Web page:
Kim Giles: Asking for help is not weakness

Kathy Kristof and Barbara Hoch Marcus: 7 Great Growth Israeli Stocks

Matthew Mientka: How Beans, Peas, And Chickpeas Cleanse Bad Cholesterol and Lowers Risk of Heart Disease

Sabrina Bachai: 5 At-Home Treatments For Headaches

The Kosher Gourmet by Daniel Neman Have yourself a matzo ball: The secrets bubby never told you and recipes she could have never imagined

April 8, 2014

Lori Nawyn: At Your Wit's End and Back: Finding Peace

Susan B. Garland and Rachel L. Sheedy: Strategies Married Couples Can Use to Boost Benefits

David Muhlbaum: Smart Tax Deductions Non-Itemizers Can Claim

Jill Weisenberger, M.S., R.D.N., C.D.E : Before You Lose Your Mental Edge

Dana Dovey: Coffee Drinkers Rejoice! Your Cup Of Joe Can Prevent Death From Liver Disease

Chris Weller: Electric 'Thinking Cap' Puts Your Brain Power Into High Gear

The Kosher Gourmet by Marlene Parrish A gift of hazelnuts keeps giving --- for a variety of nutty recipes: Entree, side, soup, dessert

April 4, 2014

Rabbi David Gutterman: The Word for Nothing Means Everything

Charles Krauthammer: Kerry's folly, Chapter 3

Amy Peterson: A life of love: How to build lasting relationships with your children

John Ericson: Older Women: Save Your Heart, Prevent Stroke Don't Drink Diet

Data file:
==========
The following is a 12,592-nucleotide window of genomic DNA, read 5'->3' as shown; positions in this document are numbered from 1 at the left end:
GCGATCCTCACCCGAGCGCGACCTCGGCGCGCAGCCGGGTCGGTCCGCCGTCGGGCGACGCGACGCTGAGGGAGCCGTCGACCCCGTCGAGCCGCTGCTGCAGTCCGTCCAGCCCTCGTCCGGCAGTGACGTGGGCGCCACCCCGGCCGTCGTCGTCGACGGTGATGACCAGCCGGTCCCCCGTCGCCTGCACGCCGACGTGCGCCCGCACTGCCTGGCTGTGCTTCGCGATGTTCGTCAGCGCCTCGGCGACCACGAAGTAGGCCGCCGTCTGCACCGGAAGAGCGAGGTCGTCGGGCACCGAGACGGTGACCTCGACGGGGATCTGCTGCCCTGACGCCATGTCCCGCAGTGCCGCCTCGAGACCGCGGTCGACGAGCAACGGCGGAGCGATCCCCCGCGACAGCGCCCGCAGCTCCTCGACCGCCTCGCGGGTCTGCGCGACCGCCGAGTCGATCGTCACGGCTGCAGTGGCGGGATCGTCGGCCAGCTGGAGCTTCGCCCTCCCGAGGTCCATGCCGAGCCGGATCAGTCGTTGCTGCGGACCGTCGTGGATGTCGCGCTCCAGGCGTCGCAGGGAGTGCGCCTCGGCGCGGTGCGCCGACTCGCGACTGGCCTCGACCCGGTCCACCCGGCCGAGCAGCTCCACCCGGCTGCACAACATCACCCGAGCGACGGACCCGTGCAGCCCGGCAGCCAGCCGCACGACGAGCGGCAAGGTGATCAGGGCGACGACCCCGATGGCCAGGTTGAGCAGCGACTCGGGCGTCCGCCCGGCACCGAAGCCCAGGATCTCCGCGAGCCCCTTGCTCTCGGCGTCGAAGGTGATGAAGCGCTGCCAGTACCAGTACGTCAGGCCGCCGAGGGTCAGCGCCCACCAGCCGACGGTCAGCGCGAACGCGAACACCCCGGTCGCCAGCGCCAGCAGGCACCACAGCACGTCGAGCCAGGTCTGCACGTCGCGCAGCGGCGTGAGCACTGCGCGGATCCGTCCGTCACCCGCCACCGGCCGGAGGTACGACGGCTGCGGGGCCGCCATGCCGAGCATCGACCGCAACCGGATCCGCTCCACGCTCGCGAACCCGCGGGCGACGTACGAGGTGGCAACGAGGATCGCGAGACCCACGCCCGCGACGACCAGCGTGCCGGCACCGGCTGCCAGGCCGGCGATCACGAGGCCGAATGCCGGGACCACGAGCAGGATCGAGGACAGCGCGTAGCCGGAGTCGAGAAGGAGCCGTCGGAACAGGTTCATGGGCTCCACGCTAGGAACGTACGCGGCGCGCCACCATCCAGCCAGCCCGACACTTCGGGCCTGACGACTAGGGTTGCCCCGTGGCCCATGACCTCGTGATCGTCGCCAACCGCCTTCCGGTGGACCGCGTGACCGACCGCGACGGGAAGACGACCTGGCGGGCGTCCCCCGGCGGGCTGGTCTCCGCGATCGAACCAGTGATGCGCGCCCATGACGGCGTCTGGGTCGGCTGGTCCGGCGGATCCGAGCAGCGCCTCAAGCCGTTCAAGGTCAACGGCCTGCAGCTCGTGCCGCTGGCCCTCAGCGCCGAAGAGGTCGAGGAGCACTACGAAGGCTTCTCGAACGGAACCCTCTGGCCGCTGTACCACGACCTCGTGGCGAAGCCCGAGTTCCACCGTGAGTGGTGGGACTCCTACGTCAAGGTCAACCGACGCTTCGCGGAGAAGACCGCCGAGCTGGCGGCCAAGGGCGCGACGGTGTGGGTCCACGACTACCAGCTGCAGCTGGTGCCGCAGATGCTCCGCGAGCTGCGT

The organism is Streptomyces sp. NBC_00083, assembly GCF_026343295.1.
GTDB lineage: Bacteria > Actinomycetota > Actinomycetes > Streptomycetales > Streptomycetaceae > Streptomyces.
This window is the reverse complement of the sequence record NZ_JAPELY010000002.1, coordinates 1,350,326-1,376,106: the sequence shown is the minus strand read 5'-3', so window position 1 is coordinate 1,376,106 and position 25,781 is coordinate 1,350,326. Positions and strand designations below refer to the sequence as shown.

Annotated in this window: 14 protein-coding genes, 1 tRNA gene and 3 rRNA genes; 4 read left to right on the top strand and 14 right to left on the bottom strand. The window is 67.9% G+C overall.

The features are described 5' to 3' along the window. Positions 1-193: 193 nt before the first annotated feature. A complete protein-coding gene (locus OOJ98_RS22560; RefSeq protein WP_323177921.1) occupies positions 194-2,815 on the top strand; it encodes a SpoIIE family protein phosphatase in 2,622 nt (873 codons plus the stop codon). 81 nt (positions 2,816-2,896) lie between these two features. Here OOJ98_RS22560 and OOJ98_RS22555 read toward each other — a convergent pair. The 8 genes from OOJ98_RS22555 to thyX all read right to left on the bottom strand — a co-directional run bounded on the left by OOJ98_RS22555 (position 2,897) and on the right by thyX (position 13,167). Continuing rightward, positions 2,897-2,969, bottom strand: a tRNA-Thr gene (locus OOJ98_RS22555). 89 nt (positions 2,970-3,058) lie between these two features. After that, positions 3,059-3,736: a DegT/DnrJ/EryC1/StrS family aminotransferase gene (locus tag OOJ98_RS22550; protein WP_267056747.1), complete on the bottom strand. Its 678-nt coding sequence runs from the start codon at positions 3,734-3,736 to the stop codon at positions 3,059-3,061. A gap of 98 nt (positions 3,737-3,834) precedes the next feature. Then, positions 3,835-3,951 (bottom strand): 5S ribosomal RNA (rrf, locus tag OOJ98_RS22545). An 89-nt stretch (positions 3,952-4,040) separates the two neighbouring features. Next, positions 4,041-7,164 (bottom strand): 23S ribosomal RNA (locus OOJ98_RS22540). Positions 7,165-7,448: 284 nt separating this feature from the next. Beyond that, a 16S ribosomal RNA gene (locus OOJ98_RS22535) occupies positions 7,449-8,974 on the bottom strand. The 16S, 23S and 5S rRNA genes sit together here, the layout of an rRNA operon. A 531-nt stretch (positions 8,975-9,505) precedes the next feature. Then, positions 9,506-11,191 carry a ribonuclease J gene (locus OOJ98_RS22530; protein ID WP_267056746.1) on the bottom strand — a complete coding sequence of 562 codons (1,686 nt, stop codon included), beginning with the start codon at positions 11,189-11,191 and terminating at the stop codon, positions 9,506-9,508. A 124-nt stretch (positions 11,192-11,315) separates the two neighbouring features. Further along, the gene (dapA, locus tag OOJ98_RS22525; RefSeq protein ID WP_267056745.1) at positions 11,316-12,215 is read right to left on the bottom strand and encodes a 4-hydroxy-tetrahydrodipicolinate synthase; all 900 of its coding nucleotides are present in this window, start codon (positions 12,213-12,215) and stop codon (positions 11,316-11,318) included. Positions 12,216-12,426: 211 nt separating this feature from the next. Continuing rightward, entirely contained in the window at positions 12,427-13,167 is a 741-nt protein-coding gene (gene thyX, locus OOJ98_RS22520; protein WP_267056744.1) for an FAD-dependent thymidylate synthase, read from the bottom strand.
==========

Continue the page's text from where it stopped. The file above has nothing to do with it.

John Ericson: Why 50 million Americans will still have spring allergies after taking meds

Cameron Huddleston: Best and Worst Buys of April 2014

Stacy Rapacon: Great Mutual Funds for Young Investors

Sarah Boesveld: Teacher keeps promise to mail thousands of former students letters written by their past selves

The Kosher Gourmet by Sharon Thompson Anyone can make a salad, you say. But can they make a great salad? (SECRETS, TESTED TECHNIQUES + 4 RECIPES, INCLUDING DRESSINGS)

April 2, 2014

Paul Greenberg: Death and joy in the spring

Dan Barry: Should South Carolina Jews be forced to maintain this chimney built by Germans serving the Nazis?

Mayra Bitsko: Save me! An alien took over my child's personality

Frank Clayton: Get happy: 20 scientifically proven happiness activities

Susan Scutti: It's Genetic! Obesity and the 'Carb Breakdown' Gene

Lecia Bushak: Why Hand Sanitizer May Actually Harm Your Health

Stacy Rapacon: Great Funds You Can Own for $500 or Less

Cameron Huddleston: 7 Ways to Save on Home Decor

The Kosher Gourmet by Steve Petusevsky Exploring ingredients as edible-stuffed containers (TWO RECIPES + TIPS & TECHINQUES)

Jewish World Review Oct. 21, 2013/ 17 Mar-Cheshvan, 5774

Would Democrats embrace a JFK today?

By Jeff Jacoby

Jeff Jacoby




http://www.JewishWorldReview.com | As Democrats begin maneuvering for the 2016 presidential race, there isn't one who would think of disparaging John F. Kennedy's stature as a Democratic Party hero. Yet it's a pretty safe bet that none would dream of running on Kennedy's approach to government or embrace his political beliefs.